While the conclusion of the Municipal Court of Appeals is not without supporting authority, the cases as a whole are in confusion2 and there is no controlling decision in the District of Columbia. In this situation it becomes necessary for us to examine the principles on which the landlord's liability should rest.

The Restatement of the Law of Torts, which is entitled to particular respect when authorities are in conflict, sets out the principle which we think should be applied to this case.3 It makes the liability of an employer for harm caused by the negligence of an independent contractor depend on whether the employer had a duty to the person injured which the independent contractor failed to perform on his behalf. If such a breach of duty actually resulted from the work of the independent contractor the landlord may not escape liability since liability for non-performance of a duty may not be shifted to another. According to this principle it is immaterial whether the breach of the employer's duty occurred during the progress of the work or from a defective condition of the work after it was finished.4

We regard this principle as sound. We must, therefore, examine the extent of the landlord's duty to the tenant in the case before us. Here it was the tenant's duty to repair and there would have been no violation of the landlord's duty had the plaster fallen through mere neglect. The landlord was, nevertheless, under a duty not to create an unsafe condition on the premises either permanent or temporary by any affirmative action on his part.5 It is admitted that when the contractor saturated the plaster with water he made the premises unsafe. The landlord is, therefore, liable because his contractor has created a condition of the premises which it was the landlord's duty not to create.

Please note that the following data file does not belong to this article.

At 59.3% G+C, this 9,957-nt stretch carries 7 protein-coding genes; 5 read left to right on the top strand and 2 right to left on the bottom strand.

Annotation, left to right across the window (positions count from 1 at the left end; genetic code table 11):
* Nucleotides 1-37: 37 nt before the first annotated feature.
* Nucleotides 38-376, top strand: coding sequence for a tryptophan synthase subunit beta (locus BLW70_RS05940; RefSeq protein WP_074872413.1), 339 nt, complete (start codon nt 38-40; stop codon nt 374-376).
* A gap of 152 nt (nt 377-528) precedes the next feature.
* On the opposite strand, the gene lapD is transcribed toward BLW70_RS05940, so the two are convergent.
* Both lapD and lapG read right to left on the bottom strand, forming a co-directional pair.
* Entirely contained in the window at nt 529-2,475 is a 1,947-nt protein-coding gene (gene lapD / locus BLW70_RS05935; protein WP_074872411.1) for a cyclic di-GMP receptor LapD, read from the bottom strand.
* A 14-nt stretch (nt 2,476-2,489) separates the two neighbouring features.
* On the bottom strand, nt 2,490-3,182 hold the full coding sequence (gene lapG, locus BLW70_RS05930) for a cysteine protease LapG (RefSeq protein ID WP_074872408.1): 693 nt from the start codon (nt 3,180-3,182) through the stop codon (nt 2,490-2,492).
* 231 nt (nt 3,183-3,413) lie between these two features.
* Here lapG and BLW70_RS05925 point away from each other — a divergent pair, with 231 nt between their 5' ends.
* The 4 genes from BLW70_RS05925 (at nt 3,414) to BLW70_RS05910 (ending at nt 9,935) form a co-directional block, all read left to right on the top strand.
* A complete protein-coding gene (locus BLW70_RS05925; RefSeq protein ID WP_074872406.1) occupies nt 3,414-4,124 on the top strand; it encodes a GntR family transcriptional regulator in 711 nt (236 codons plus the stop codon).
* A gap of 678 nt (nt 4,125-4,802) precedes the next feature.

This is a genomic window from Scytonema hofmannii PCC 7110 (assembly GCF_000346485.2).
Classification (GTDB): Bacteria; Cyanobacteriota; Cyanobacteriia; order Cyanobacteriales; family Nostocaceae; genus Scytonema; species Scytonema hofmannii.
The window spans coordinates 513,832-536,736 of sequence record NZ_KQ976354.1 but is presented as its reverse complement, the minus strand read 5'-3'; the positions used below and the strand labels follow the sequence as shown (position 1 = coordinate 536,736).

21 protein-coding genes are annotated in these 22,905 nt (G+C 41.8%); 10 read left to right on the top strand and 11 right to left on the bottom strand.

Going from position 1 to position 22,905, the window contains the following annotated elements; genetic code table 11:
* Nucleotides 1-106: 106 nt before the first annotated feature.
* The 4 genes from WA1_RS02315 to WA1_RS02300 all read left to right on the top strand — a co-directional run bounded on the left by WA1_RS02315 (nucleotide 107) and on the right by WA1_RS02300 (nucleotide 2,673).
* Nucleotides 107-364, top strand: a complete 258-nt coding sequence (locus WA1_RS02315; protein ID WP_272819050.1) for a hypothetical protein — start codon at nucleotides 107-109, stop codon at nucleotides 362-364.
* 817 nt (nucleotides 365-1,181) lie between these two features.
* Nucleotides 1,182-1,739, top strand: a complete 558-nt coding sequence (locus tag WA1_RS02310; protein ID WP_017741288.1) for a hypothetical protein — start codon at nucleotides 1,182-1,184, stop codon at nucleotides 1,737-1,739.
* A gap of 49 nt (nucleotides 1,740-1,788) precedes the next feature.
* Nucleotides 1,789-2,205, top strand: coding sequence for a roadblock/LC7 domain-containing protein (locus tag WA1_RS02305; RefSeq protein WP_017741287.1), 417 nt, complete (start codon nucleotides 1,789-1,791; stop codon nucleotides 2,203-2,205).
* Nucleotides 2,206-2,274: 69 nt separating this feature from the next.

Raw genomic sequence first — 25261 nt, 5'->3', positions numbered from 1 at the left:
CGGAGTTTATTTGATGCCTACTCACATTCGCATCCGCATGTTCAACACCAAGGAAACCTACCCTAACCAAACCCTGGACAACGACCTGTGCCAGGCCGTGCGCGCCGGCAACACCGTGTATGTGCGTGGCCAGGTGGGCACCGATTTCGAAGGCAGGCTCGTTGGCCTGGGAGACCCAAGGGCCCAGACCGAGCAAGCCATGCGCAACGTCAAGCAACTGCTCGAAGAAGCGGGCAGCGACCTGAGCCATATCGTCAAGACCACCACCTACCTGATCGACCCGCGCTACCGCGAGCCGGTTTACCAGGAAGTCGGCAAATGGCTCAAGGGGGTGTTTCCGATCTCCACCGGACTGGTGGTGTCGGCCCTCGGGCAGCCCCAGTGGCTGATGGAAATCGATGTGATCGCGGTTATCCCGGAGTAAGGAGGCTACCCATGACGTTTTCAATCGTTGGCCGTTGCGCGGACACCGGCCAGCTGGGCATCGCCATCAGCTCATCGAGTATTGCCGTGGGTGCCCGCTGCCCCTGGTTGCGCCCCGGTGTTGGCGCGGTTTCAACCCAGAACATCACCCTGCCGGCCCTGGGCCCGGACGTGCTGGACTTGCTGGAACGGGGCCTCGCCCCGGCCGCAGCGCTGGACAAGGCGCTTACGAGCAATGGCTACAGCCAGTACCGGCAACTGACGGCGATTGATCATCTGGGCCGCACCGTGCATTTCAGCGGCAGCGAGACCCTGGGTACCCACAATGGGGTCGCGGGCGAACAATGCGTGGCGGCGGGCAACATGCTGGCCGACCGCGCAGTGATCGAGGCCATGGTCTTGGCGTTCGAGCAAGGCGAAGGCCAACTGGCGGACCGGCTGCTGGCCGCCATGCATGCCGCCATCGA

The landlord's duty does not extend to a negligent act of a person who is on the premises but who is not his direct agent, unless that act results in an unsafe condition. Therefore, had the contractor injured the tenant by dropping a pipe there would have been no liability.6 This rule is expressed in the Restatement by the assertion that the landlord is not liable where the negligence of the independent contractor "consists solely in the improper manner in which the contractor does the detail of the work". In other words, a distinction is made between the negligent manner of the work and the condition of the premises which results from the negligence. It is only for the latter that the landlord is liable.